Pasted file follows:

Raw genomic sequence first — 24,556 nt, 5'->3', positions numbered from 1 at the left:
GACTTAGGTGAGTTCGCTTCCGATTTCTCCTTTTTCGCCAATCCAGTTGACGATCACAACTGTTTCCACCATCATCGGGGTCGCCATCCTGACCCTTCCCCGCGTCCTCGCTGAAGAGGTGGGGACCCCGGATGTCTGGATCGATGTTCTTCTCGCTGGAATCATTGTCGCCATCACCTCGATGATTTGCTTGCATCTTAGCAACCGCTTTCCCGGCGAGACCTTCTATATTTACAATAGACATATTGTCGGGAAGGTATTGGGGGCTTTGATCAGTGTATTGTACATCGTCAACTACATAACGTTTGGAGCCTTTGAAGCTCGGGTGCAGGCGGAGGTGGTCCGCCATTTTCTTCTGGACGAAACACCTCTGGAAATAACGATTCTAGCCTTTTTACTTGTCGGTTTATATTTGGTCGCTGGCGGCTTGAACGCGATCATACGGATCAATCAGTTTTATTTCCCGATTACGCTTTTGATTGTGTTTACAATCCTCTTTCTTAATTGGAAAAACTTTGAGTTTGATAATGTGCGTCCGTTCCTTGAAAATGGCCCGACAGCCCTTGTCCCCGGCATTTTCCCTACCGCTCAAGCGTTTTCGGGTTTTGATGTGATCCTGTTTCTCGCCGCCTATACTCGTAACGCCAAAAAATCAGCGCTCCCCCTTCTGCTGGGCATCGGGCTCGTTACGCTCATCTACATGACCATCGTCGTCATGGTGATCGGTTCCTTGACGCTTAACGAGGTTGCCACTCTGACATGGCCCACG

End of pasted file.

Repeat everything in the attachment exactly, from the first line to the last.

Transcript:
Raw genomic sequence first — 24,556 nt, 5'->3', positions numbered from 1 at the left:
GACTTAGGTGAGTTCGCTTCCGATTTCTCCTTTTTCGCCAATCCAGTTGACGATCACAACTGTTTCCACCATCATCGGGGTCGCCATCCTGACCCTTCCCCGCGTCCTCGCTGAAGAGGTGGGGACCCCGGATGTCTGGATCGATGTTCTTCTCGCTGGAATCATTGTCGCCATCACCTCGATGATTTGCTTGCATCTTAGCAACCGCTTTCCCGGCGAGACCTTCTATATTTACAATAGACATATTGTCGGGAAGGTATTGGGGGCTTTGATCAGTGTATTGTACATCGTCAACTACATAACGTTTGGAGCCTTTGAAGCTCGGGTGCAGGCGGAGGTGGTCCGCCATTTTCTTCTGGACGAAACACCTCTGGAAATAACGATTCTAGCCTTTTTACTTGTCGGTTTATATTTGGTCGCTGGCGGCTTGAACGCGATCATACGGATCAATCAGTTTTATTTCCCGATTACGCTTTTGATTGTGTTTACAATCCTCTTTCTTAATTGGAAAAACTTTGAGTTTGATAATGTGCGTCCGTTCCTTGAAAATGGCCCGACAGCCCTTGTCCCCGGCATTTTCCCTACCGCTCAAGCGTTTTCGGGTTTTGATGTGATCCTGTTTCTCGCCGCCTATACTCGTAACGCCAAAAAATCAGCGCTCCCCCTTCTGCTGGGCATCGGGCTCGTTACGCTCATCTACATGACCATCGTCGTCATGGTGATCGGTTCCTTGACGCTTAACGAGGTTGCCACTCTGACATGGCCCACG